‘So, the treaty is signed and being run from Paris to London via Calais?’
‘Yes, sire. The ambassador is on the move as well. They will pass through Arras soon.’
‘We need to intercept them somewhere along that route.’
‘Yes, sire. But the route is largely unknown to us. We could do to scout it out.’
‘Take some men and do so.’
Well now, a change of pace is on the cards. I recently rediscovered my stock of 25 (plus) mm English Civil soldiers, including, rather to my surprise, a dozen which had been painted to an acceptable standard. I suppose a caveat is relevant here: there are several dozen which are not.
Still, a bit of basing (along with some chariots and the mysterious blot shooters from a post of two ago) and they were ready for action. I have been playing with 6mm toys for many years. The biggars came as a bit of a shock.
The basic idea of the game was two-fold. Firstly, to see if I could sketch out some acceptable skirmish rules in a few minutes without getting bogged down in detail. With a bit of cribbing from Mr Berry’s Once Upon a Time in the West Country that was accomplished without too much pain and suffering.
The second aim was to move the Corbie campaign along a bit. As I mentioned, after Corbie fell in real life, the French and English negotiated over a treaty against the Spanish, which nearly, but not quite, happened. There was a draft treaty but by the time the details were hammered out the French military situation had stabilised in the north-east and they no-longer felt they needed it.
The conceit here is that Louis XIII and Richelieu signed the treaty and entrusted it to a group of ambassadors and their guards to get to London. The Spanish, having recently taken Corbie, would naturally like to stop the copy of the treaty getting through. The first opportunity is by cutting the Arras to Calais road.
The next conceit is that the English government, under Charles I, desperately wants to treaty to be enforced, for domestic political reasons. Essentially, by signing an anti-Spanish treaty Charles would get a lot of Puritan opinion off his back (and probably prevent the civil war). Thus the first skirmish action is between the group of Spanish scouts and two parties of English who are attempting to keep the road along which the treaty and ambassador must travel open.
The terrain was very simple – I do not have much big stuff. The roads runs north to south, along which the English pass, one group of three from each end. The other road comes from the east and the Spanish appear from them. The aim of the English is to clear the road, of the Spanish to hold the house to cut it.
I had to do a bit of experimenting with the camera to get any pictures at all. Finally, I hit on macro mode with the flash off and the camera on its tripod. The Spanish arrived four moves before the first parts of English and just about got to the house first.
So far as I recall there are a couple of Redoubt dismounted ECW cavalry above, and the rest of Landsknechts from an unknown manufacturer, probably Foundry before they went to packs of eight. The English, when they appear, are, I think, Outpost Border Reivers, but they do not seem to sell that range any more, which is a pity. The house is from the Usbourne Medieval Town, in 20 mm but it looks about right.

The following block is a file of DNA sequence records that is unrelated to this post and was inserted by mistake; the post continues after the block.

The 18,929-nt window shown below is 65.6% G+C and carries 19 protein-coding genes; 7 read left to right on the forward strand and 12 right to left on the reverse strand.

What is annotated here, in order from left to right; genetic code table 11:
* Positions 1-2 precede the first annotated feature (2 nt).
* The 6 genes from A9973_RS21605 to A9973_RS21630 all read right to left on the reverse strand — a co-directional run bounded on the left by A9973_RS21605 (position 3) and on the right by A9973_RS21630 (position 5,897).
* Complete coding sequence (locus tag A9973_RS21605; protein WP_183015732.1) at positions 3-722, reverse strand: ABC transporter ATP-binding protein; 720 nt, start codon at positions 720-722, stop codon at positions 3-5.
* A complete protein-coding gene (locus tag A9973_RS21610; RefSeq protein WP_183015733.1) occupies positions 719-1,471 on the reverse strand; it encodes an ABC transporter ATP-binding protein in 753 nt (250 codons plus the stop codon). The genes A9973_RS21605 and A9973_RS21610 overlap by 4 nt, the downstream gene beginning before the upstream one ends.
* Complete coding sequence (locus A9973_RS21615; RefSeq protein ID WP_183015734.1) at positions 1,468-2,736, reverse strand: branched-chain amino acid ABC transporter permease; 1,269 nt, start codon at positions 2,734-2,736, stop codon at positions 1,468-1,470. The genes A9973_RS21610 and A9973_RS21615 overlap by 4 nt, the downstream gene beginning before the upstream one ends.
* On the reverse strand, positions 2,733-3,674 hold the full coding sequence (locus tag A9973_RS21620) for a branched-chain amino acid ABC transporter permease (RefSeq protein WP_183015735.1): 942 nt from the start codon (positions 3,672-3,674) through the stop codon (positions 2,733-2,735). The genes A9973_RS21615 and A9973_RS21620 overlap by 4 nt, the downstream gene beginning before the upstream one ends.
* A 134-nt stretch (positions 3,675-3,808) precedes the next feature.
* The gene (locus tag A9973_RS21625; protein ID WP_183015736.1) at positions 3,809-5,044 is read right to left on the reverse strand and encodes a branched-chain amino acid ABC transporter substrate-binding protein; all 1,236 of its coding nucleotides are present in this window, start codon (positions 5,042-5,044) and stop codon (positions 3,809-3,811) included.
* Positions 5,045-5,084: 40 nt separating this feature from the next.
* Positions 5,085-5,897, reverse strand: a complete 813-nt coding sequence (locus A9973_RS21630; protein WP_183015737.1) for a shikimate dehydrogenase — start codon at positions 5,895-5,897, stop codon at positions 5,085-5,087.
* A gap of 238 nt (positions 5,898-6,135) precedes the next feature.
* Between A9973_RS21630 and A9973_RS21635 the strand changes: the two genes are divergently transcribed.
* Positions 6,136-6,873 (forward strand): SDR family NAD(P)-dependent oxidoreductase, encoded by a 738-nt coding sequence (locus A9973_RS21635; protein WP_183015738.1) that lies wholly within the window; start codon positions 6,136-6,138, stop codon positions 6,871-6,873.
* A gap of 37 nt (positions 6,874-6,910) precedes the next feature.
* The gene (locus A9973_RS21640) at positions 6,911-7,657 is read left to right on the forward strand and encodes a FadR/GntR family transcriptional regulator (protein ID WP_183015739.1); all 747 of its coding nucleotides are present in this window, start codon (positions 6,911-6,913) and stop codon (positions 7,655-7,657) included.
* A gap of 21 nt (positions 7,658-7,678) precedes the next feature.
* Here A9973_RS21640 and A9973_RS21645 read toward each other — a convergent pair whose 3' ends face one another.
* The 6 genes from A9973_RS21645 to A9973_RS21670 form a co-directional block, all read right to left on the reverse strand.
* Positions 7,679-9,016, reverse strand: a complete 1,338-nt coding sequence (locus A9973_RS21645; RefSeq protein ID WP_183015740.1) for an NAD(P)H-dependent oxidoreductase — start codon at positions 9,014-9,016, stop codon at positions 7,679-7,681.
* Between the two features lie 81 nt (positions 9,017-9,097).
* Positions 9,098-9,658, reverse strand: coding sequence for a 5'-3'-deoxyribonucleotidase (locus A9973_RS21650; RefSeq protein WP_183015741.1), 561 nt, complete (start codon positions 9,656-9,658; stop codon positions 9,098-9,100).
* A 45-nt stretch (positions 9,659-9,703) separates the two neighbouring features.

Anyway, the Spanish with muskets dismounted and took aim at the first party of English trotting down the road towards them. The small rectangular markers indicate who is mounted, by the way, because I was too much of a cheapskate to buy mounted duplicates (and still am, some things don’t change). The mounted Spanish pistolier also took aim and, by a miracle of rolling they managed three hits between them on the lead English rider. He also fell off his horse and so was rendered seriously hors-de-combat in a moment.
This left the dismounted Spanish unloaded, of course, and so they were charged by one of the remaining English horsemen, while the other took on the pistoleer. Remarkably, the foot managed to beat back their foe, although one of them was wounded, and another mounted Spaniard took over the combat, allowing the unwounded musketeer to start reloading.
The combat between the third Englishman and the pistoleer was interrupted by another Spanish cavalryman who attacked from the flank. Meanwhile the remaining English, the party from the south, had appeared and were cautiously circling the house, aiming to cut the Spanish line of retreat.
The unequal fight at the junction could not last much more and eventually the brave Englishman was downed. The southern English party had deployed into line looking for the chance to charge and sweep away the Spanish blocking the road, but the mounted Spanish formed up into a similar formation and, after the discharge of a crossbow (which missed) the English decided that retreat was the best option. The remaining member of the northern party broke off from his combat and joined them in the retreat.
‘So, now we have cut the road?’
‘Just about, sire.’
‘The French will be a bit unhappy about that.’
‘Yes, sire. So will the English. We have two badly wounded Englishmen to deal with as well, but they seem to be doing well on a snail diet.’
‘A French delicacy, sire. Actually, they have rejected the snails but we are feeding them English beer so they seem happy enough.’